Review: Crawl (2019)

crawl.jpg

You skip cleaning the kitchen one week and look what happens!: Paramount/Raimi Productions

This was pretty gnarly, as the kids used to say (probably). We’ve seen so many varied creature features from the paranoid 1950s to the invention of the blockbuster in the 1970s and the low-fi efforts of the 2000s. CRAWL is of a piece with a lot of these but seems to get a lot more of the basics right that so many bafflingly get wrong.

Championship swimmer Haley (Kaya Scodelario) braves a ferocious hurricane to rescue her dad (Barry Pepper) who has become trapped in the crawlspace under his house as it floods and fills with alligators.

You can visualise the pitch meeting for Crawl pretty easily. “Hey! I’ve got a great idea for a movie! What if you were trapped in a basement? Right, but what’s a lot worse than being trapped in a basement? Being trapped in a basement that’s flooding! Right, but what’s a lot worse than being trapped in a basement that’s flooding? Being trapped in a basement that’s flooding and there’s alligators! And not just one or two alligators but loads of them! I know, right? Mind blown!”.

It really doesn’t matter what shape of animal is chasing you in movies like this, the pertinent question is do you care if it catches our protagonists? A good old-fashioned strained father-daughter relationship works well enough, giving Haley and her dad ample time between saving their limbs to talk through their myriad issues works wonders.

Haley and her dad really are put through it, battered, beaten and bitten by the natural world until one of them is more tourniquet than person. Objectives and consequences of each stage of the escape are clearly set out, action set pieces are well-paced, punctuated with jumps and a fair few surprises that blindside you and the alligators themselves which look like a combination of CGI and puppets/animatronics mostly convince. I say mostly because there’s always that split-second transition between something practical and something computer animated that really jars.

The film is a tight 85 minutes and not a moment is wasted. Yes, extra characters are introduced later on purely to give the scaly hunters more to chew on (oh I wonder what might happen to the occupants of an overladen, rickety boat or that guy leaning over a dark cellar hatch?) but our two leads only have so many limbs they can lose. Also having a very cute dog on hand for you to hope for survival is a cheap trick to keep audiences engaged but you expect that with this sort of territory.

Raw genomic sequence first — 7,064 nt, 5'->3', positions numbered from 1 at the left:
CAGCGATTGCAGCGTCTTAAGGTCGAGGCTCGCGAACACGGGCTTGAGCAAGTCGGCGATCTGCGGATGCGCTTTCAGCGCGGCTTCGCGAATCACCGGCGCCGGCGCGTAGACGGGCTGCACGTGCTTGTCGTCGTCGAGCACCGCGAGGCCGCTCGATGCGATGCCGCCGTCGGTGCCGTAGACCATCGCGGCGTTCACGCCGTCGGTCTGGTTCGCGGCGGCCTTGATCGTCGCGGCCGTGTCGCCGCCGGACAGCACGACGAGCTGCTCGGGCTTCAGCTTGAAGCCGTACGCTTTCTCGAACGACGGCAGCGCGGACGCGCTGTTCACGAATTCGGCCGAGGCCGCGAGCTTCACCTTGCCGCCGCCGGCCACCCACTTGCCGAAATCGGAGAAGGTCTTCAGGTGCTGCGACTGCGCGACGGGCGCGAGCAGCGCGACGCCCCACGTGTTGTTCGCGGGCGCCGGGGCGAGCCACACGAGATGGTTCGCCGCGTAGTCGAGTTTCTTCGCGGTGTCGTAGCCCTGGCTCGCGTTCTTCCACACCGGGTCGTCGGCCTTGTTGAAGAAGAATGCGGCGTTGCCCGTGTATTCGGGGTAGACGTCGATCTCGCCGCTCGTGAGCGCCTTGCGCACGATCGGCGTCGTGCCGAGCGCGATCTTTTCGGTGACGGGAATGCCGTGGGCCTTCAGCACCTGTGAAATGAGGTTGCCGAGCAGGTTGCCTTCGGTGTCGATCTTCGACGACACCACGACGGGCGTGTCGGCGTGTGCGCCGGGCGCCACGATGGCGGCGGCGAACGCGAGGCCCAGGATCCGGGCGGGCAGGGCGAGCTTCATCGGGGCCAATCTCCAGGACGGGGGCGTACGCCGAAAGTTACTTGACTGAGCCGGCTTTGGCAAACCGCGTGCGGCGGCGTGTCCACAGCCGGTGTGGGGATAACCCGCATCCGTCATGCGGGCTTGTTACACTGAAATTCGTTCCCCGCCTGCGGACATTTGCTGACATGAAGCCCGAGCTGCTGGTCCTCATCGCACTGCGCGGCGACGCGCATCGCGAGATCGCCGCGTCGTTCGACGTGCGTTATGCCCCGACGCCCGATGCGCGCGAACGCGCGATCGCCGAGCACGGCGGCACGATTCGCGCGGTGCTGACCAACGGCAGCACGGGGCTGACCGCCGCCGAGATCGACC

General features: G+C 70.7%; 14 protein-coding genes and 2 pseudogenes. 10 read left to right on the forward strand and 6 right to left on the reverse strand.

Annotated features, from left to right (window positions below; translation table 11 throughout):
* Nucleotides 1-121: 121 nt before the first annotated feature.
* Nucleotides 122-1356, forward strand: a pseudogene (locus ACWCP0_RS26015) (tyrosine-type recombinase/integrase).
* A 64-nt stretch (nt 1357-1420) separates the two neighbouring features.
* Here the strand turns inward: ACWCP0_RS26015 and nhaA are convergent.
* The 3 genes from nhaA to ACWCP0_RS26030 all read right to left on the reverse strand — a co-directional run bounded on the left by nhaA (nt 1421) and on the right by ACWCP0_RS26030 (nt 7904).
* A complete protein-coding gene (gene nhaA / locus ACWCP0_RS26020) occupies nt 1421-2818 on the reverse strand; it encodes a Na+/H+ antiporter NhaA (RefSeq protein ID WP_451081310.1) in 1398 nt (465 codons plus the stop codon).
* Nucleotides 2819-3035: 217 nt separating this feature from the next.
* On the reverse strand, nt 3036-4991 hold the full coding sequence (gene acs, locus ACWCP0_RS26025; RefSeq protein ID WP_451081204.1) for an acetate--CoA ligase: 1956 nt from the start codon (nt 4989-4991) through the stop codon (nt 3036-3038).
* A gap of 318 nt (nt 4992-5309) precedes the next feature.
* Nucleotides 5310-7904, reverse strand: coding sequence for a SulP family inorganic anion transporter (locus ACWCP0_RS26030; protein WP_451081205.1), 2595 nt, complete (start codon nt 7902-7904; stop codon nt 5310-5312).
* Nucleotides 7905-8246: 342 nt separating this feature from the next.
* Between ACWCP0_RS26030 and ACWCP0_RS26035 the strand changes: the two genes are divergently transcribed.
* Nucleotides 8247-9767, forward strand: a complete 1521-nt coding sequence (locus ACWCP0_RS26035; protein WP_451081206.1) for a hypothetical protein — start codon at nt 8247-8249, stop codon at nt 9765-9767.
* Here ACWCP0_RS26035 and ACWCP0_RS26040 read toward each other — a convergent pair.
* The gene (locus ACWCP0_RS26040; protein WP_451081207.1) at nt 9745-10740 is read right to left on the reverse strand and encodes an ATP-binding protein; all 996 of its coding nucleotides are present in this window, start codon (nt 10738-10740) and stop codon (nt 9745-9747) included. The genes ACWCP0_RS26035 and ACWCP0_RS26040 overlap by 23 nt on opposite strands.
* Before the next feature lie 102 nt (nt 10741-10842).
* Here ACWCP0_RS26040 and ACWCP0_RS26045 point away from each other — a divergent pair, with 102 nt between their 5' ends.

Creature features are completely reliant on the animal antagonists being far more aggressive and relentless than they would be in reality. What alligator wouldn’t give up after being stabbed in the eye? You also just have to check your brain and go with the rules of this world – don’t question blood loss rates or the fact that an alligator could out swim any human no matter how long they’ve spent in the pool. Yes, even if we’ve had an opening scene establishing just how much Haley has to prove, it doesn’t turn her into a mermaid at a convenient time.

Crawl doesn’t really break any new ground but it’s very good at what it does, and what it does is serve up a jumbo helping of tense thrills without outstaying its welcome. Pop it on next time you have friends around for beer and snacks, enjoy the laughs and gasps and watch food, beverages and furniture fly at the jumpy bits. SSP

About Sam Sewell-Peterson

I'm not paid to write about film - I do it because I love it. Favourites include Bong Joon-ho, Danny Boyle, the Coen Brothers, Nicolas Winding Refn, Steven Spielberg, Guillermo del Toro, Taika Waititi and Edgar Wright. All reviews and articles are original works owned by me. They represent one man's opinion, and I'm more than happy to engage in civilised debate if you disagree.
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